A study suggests that prolonged symptoms of COVID-19 may be associated with difficulties recognising faces, a condition called face blindness, and navigation issues. In previous studies, COVID-19 has been shown to cause a range of neurological problems, including loss of smell and taste, as well as impairments in attention, memory, speech, and language, or “brain fog.”
A new study published in the journal Cortex reports the first case of prosopagnosia, or face blindness, following symptoms of COVID-19.
It has been estimated that between 2 and 2.5 percent of people around the world suffer from this condition.
Annie, a 28-year-old customer service representative and part-time portrait artist in the US, was diagnosed with COVID-19 in March 2020 and suffered a symptom relapse two months later.
The first time I met Annie, she told me she was unable to recognize the faces of her family,” said Marie-Luise Kieseler, a graduate student at Dartmouth College in the US, adding Annie now recognizes people by their voices.
Aside from navigational deficits, Annie has also had difficulty remembering where particular sections of her grocery store are and relies on Google maps and its pin feature to remember where her car is parked.
Having prosopagnosia and navigational deficits in Annie caught our attention because they often go hand in hand when someone has suffered brain damage or developmental difficulties, said Dartmouth professor Brad Duchaine, a senior author of the study.
According to Duchaine, “This co-occurrence is probably caused by the two abilities relying on neighbouring brain regions in the temporal lobe.”
Several possible mechanisms may explain how long Covid may cause face blindness, according to Dr. Vinit Suri, Senior Consultant, Neurology, Indraprastha Apollo Hospitals, New Delhi.
According to Suri, long Covid can cause a range of neurological symptoms that may affect the brain regions responsible for face recognition. This can lead to difficulty processing visual information and recognising familiar faces.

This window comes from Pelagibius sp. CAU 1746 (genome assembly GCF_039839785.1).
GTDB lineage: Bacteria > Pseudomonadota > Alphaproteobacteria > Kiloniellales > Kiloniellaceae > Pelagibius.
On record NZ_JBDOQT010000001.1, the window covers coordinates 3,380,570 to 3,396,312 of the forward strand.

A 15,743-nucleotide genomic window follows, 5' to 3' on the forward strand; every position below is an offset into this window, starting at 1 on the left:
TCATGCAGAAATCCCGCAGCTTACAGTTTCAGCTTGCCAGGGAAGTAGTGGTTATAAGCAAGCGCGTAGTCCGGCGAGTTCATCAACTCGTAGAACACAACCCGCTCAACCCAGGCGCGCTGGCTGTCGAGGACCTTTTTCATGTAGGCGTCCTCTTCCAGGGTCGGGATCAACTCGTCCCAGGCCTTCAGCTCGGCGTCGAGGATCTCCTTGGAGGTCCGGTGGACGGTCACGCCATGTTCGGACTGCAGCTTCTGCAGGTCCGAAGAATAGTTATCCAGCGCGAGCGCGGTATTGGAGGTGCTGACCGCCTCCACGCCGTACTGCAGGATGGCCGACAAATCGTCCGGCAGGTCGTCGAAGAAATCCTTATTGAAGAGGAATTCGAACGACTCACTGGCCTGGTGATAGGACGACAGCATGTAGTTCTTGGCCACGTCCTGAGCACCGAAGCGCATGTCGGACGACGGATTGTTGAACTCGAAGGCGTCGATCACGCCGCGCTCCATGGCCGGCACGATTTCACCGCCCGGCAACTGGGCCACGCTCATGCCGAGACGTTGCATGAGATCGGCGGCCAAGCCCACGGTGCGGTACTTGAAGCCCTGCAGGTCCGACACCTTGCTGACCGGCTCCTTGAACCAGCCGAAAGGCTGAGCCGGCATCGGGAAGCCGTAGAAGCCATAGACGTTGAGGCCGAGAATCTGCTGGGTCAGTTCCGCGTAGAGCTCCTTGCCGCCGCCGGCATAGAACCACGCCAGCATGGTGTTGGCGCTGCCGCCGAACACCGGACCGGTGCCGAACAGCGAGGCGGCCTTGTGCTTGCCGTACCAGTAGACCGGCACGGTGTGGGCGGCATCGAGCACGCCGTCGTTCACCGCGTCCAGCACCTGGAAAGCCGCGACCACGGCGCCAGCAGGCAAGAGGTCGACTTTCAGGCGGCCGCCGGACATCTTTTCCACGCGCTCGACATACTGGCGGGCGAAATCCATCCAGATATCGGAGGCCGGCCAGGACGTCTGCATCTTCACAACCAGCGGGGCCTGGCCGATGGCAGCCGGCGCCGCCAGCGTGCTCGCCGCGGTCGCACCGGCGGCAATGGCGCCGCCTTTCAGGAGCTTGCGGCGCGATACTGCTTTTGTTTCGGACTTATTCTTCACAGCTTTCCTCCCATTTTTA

As a result, Covid-19 can cause inflammation and damage to the blood vessels, resulting in reduced blood flow to the brain. This can result in brain damage and cognitive impairments, such as face blindness,” he said.
Annie was evaluated for her problems with face recognition and other perceptual and cognitive abilities by the research team.
During a test, Annie was presented with 60 pictures of celebrities and asked to identify them sequentially. In contrast to most people, who are able to correctly identify 84 percent of familiar celebrities, Annie correctly identified 29 percent of the 48 celebrities she was familiar with.
In the second test, Annie was shown a celebrity’s name and then presented with images of two faces: one of the celebrity and one of someone similar, and she was asked to identify which face belonged to the celebrity.
The celebrity was identified in 69 percent of the 58 trials, compared with 87 percent in the control group.
It wasn’t just that Annie couldn’t recall a famous person’s name or biographical information that she knew, but she really struggles to learn new identities, according to Kieseler.
Additionally, 54 individuals who had long COVID with symptoms for 12 weeks or longer and 32 persons who had fully recovered from COVID-19 provided self-reported data to the research team.
The majority of respondents with long COVID reported that their cognitive and perceptual abilities had decreased.
According to Kieseler, a broad majority of people in the long COVID group reported noticeable difficulties doing things they had no difficulties doing before contracting COVID-19.
This study highlights the kinds of perceptual problems that can be caused by COVID-19 – this is something physicians and other health care professionals should be aware of.
This is the first report of long COVID-induced prosopagnosia, according to Dr. Atul Prasad, Principal Director & Head of Neurology, BLK-Max Super Speciality Hospital, New Delhi.
Prasad told PTI that the more we study the virus, the more we realize how much damage it can cause during acute infection as well as after infection has settled.
The severity and duration of symptoms can vary widely among people with long Covid, according to Suri.
The relationship between long Covid and face blindness needs to be better understood and effective treatments and interventions developed, he said.